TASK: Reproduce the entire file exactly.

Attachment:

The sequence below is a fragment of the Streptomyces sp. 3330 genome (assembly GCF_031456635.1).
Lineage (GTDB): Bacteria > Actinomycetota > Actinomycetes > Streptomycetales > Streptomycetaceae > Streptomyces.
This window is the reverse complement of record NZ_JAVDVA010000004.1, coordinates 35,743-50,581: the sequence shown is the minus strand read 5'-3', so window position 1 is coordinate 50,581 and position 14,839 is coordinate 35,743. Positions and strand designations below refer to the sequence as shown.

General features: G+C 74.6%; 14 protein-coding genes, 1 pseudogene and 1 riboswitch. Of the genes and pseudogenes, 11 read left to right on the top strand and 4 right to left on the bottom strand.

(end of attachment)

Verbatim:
The sequence below is a fragment of the Streptomyces sp. 3330 genome (assembly GCF_031456635.1).
Lineage (GTDB): Bacteria > Actinomycetota > Actinomycetes > Streptomycetales > Streptomycetaceae > Streptomyces.
This window is the reverse complement of record NZ_JAVDVA010000004.1, coordinates 35,743-50,581: the sequence shown is the minus strand read 5'-3', so window position 1 is coordinate 50,581 and position 14,839 is coordinate 35,743. Positions and strand designations below refer to the sequence as shown.

General features: G+C 74.6%; 14 protein-coding genes, 1 pseudogene and 1 riboswitch. Of the genes and pseudogenes, 11 read left to right on the top strand and 4 right to left on the bottom strand.